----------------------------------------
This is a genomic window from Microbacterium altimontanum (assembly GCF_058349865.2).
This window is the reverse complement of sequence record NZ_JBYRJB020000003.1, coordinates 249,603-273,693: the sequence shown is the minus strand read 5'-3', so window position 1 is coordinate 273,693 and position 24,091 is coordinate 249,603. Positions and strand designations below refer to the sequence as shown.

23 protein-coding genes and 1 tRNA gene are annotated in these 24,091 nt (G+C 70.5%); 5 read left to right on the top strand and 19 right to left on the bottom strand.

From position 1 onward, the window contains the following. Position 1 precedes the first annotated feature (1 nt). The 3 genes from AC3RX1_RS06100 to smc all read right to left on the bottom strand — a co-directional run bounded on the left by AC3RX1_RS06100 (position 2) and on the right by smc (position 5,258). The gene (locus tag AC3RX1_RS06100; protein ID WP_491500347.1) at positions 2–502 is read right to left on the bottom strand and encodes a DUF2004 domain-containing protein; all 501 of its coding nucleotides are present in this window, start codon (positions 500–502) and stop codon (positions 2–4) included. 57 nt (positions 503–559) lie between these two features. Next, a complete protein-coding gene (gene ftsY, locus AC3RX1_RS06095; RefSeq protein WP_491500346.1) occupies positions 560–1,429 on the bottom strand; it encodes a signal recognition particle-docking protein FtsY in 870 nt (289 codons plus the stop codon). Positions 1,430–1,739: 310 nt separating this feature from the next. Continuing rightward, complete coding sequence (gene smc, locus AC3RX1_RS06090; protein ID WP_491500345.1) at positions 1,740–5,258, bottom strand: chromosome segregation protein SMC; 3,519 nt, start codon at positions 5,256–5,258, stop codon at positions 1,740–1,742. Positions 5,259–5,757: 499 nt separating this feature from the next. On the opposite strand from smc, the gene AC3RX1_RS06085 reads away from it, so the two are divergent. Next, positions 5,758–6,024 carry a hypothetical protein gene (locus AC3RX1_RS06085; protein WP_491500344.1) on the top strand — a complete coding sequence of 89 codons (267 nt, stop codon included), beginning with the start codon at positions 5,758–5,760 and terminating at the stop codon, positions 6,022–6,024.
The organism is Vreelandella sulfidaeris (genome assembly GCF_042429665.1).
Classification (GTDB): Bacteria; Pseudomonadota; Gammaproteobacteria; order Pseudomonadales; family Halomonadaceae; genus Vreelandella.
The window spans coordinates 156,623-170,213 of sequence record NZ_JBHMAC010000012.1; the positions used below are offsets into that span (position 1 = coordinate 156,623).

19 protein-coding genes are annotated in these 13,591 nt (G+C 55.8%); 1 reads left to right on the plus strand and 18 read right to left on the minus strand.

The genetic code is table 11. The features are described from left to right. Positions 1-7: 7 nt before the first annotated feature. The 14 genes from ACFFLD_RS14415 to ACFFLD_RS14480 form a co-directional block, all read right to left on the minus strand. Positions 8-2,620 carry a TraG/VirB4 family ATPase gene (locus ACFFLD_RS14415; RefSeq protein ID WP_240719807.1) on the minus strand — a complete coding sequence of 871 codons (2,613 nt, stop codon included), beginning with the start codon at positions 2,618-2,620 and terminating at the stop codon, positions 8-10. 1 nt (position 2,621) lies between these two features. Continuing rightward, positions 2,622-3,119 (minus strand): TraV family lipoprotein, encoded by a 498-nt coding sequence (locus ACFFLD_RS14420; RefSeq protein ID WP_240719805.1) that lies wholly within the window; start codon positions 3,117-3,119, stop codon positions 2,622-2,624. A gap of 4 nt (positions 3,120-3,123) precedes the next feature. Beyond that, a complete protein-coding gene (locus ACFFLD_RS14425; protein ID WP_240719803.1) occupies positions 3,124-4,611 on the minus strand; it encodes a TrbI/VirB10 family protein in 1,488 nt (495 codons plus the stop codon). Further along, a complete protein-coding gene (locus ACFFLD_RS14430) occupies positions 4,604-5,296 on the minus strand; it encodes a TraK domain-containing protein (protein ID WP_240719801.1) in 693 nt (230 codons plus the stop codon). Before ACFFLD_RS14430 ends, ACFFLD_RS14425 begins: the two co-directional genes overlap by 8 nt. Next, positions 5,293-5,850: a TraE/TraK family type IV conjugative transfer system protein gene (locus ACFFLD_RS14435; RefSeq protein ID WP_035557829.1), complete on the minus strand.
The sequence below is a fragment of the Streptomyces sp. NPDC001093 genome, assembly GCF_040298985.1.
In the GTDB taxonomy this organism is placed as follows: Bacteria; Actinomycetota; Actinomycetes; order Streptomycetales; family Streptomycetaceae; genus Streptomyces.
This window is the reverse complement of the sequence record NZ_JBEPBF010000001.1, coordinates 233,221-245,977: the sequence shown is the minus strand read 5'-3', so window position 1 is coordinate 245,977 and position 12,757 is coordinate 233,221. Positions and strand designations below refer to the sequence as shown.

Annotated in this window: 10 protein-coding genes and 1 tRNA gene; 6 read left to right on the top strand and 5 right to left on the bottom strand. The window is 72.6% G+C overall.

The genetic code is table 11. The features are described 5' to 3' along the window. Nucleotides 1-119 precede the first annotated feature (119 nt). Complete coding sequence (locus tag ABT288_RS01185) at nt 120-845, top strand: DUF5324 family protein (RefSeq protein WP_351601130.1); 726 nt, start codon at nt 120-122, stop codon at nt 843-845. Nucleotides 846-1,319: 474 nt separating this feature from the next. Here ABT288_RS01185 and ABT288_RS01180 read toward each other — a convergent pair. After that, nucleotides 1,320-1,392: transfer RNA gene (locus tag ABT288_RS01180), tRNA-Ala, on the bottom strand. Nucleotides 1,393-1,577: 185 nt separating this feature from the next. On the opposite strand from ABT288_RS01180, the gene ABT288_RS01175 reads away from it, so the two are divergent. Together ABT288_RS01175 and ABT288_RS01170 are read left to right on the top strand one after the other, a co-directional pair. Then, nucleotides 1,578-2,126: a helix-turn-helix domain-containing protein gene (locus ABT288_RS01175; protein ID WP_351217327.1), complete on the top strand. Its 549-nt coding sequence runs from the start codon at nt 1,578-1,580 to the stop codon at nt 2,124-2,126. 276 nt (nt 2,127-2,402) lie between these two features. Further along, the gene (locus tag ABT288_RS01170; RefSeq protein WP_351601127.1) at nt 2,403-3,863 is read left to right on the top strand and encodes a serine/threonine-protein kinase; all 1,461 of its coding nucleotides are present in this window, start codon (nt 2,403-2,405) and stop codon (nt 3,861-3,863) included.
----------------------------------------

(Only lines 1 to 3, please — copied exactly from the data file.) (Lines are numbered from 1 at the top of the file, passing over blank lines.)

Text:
This is a genomic window from Microbacterium altimontanum (assembly GCF_058349865.2).
This window is the reverse complement of sequence record NZ_JBYRJB020000003.1, coordinates 249,603-273,693: the sequence shown is the minus strand read 5'-3', so window position 1 is coordinate 273,693 and position 24,091 is coordinate 249,603. Positions and strand designations below refer to the sequence as shown.

23 protein-coding genes and 1 tRNA gene are annotated in these 24,091 nt (G+C 70.5%); 5 read left to right on the top strand and 19 right to left on the bottom strand.